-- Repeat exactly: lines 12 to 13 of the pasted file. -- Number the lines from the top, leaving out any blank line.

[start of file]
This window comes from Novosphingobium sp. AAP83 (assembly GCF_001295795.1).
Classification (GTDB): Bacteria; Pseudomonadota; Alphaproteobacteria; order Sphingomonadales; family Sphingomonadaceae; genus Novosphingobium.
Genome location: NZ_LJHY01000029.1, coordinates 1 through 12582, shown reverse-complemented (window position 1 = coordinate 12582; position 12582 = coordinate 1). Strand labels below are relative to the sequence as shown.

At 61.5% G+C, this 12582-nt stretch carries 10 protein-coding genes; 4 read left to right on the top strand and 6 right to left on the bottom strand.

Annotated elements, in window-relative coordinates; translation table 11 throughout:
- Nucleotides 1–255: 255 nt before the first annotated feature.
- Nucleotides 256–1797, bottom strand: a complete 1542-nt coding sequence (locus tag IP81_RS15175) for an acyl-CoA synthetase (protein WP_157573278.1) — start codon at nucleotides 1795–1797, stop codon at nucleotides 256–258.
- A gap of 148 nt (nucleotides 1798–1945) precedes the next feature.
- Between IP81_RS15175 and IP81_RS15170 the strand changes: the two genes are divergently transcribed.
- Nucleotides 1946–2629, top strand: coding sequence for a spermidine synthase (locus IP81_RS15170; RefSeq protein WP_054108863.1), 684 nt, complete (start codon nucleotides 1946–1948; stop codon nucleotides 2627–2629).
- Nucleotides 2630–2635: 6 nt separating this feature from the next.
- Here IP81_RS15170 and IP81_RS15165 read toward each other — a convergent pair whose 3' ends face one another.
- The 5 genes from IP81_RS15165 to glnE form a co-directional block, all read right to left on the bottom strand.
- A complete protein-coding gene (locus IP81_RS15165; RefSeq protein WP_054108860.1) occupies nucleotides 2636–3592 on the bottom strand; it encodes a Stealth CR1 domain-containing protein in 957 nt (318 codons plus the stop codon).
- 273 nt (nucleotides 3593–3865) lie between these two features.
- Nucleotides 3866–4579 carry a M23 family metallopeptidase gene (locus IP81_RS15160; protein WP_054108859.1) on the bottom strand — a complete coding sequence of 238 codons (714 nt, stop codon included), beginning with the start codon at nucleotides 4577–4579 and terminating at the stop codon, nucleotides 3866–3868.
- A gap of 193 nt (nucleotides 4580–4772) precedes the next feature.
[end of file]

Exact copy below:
- Here IP81_RS15170 and IP81_RS15165 read toward each other — a convergent pair whose 3' ends face one another.
- The 5 genes from IP81_RS15165 to glnE form a co-directional block, all read right to left on the bottom strand.